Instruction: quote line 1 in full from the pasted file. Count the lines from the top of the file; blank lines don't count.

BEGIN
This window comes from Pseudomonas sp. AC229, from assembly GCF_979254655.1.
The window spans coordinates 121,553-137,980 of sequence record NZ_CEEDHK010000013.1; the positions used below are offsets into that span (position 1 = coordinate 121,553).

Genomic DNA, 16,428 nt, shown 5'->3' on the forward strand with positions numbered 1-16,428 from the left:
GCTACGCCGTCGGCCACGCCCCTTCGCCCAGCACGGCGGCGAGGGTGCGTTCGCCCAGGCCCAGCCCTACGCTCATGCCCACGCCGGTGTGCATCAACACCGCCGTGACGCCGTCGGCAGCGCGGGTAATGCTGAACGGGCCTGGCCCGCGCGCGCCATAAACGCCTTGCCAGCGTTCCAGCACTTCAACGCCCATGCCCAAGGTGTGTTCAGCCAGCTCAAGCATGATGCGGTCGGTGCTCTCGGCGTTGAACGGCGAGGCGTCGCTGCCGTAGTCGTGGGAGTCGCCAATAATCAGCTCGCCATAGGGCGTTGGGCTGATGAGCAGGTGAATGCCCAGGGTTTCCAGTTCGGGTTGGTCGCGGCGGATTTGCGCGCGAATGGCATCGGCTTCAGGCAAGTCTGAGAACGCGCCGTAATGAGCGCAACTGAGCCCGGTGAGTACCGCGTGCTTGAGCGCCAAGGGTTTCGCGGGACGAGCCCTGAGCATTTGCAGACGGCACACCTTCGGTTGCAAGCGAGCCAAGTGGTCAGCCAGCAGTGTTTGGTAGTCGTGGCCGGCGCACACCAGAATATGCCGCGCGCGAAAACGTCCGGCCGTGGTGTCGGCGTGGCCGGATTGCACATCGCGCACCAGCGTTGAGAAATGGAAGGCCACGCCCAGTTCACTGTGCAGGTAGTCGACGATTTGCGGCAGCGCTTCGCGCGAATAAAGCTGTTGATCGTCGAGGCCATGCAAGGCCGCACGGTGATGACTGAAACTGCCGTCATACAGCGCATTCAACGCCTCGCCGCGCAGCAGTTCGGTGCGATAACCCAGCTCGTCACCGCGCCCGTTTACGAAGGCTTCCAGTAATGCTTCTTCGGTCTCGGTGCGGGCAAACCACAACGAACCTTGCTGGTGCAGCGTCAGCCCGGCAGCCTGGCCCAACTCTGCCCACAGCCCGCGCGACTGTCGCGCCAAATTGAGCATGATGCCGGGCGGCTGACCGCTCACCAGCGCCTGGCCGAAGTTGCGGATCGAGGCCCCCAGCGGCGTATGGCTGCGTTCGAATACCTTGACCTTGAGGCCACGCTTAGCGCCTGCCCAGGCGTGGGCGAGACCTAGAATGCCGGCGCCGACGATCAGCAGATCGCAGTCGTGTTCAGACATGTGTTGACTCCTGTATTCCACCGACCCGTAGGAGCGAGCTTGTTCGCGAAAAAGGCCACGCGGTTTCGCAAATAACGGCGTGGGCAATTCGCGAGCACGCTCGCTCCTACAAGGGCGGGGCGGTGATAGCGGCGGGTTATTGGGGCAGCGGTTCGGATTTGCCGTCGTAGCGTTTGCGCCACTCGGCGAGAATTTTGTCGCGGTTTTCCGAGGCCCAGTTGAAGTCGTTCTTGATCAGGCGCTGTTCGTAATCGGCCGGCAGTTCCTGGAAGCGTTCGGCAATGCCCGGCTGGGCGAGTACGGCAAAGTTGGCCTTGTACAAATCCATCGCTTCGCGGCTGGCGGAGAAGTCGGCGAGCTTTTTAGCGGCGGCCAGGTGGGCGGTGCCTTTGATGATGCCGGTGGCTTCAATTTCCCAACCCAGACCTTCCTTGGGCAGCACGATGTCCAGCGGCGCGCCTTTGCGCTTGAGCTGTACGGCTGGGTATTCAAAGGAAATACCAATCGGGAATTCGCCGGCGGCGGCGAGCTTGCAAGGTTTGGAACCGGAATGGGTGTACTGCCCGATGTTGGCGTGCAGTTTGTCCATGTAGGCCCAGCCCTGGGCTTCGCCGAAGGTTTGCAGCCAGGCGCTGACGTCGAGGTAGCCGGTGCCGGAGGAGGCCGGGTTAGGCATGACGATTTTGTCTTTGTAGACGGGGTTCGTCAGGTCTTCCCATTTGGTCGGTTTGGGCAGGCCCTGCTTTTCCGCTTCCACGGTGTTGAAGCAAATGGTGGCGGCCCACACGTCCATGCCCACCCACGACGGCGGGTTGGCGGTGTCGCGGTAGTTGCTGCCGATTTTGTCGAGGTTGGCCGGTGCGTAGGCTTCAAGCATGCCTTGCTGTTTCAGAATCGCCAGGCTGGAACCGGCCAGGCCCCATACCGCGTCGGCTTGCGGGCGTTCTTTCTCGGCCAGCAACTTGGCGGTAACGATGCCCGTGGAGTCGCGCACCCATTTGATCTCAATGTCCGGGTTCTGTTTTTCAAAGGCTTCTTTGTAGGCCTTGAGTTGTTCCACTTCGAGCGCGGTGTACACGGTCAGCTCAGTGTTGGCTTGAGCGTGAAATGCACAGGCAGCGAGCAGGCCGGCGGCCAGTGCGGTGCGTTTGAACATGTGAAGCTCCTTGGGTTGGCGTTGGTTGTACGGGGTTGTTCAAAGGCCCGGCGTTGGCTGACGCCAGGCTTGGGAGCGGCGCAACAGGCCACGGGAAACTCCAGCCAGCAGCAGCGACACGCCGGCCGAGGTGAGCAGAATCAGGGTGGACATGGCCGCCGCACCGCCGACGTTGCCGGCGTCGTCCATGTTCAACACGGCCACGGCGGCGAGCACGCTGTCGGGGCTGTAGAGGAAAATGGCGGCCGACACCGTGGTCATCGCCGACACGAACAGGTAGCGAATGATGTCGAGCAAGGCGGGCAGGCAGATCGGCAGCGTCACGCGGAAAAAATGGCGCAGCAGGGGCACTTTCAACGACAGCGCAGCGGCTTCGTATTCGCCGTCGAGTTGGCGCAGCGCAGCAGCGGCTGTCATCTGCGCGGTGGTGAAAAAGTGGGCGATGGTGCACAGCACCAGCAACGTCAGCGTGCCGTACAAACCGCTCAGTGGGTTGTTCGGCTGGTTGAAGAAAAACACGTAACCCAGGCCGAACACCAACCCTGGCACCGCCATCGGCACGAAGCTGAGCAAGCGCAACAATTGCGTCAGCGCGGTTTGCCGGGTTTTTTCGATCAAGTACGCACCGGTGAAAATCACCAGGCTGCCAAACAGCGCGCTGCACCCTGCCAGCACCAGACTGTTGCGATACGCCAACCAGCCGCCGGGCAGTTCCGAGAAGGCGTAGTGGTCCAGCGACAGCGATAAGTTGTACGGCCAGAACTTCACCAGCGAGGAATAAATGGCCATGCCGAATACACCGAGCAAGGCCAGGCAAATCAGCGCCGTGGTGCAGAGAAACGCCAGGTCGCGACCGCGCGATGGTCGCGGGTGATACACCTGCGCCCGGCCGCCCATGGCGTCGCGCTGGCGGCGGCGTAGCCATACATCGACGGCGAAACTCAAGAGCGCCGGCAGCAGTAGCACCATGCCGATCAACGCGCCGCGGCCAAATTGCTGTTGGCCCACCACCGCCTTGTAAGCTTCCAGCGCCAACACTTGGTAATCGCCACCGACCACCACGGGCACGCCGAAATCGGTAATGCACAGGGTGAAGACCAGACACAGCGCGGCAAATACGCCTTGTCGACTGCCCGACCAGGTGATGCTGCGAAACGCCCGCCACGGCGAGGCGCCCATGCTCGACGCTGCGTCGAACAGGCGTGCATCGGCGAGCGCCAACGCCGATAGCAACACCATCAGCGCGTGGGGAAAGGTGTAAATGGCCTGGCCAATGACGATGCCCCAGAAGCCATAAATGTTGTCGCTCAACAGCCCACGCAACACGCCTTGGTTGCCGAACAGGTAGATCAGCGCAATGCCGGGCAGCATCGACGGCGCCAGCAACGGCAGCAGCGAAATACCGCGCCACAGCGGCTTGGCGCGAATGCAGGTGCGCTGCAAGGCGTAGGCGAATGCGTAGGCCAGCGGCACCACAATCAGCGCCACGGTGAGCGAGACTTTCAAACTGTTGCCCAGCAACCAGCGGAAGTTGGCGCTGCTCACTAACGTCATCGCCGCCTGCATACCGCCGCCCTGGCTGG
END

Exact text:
This window comes from Pseudomonas sp. AC229, from assembly GCF_979254655.1.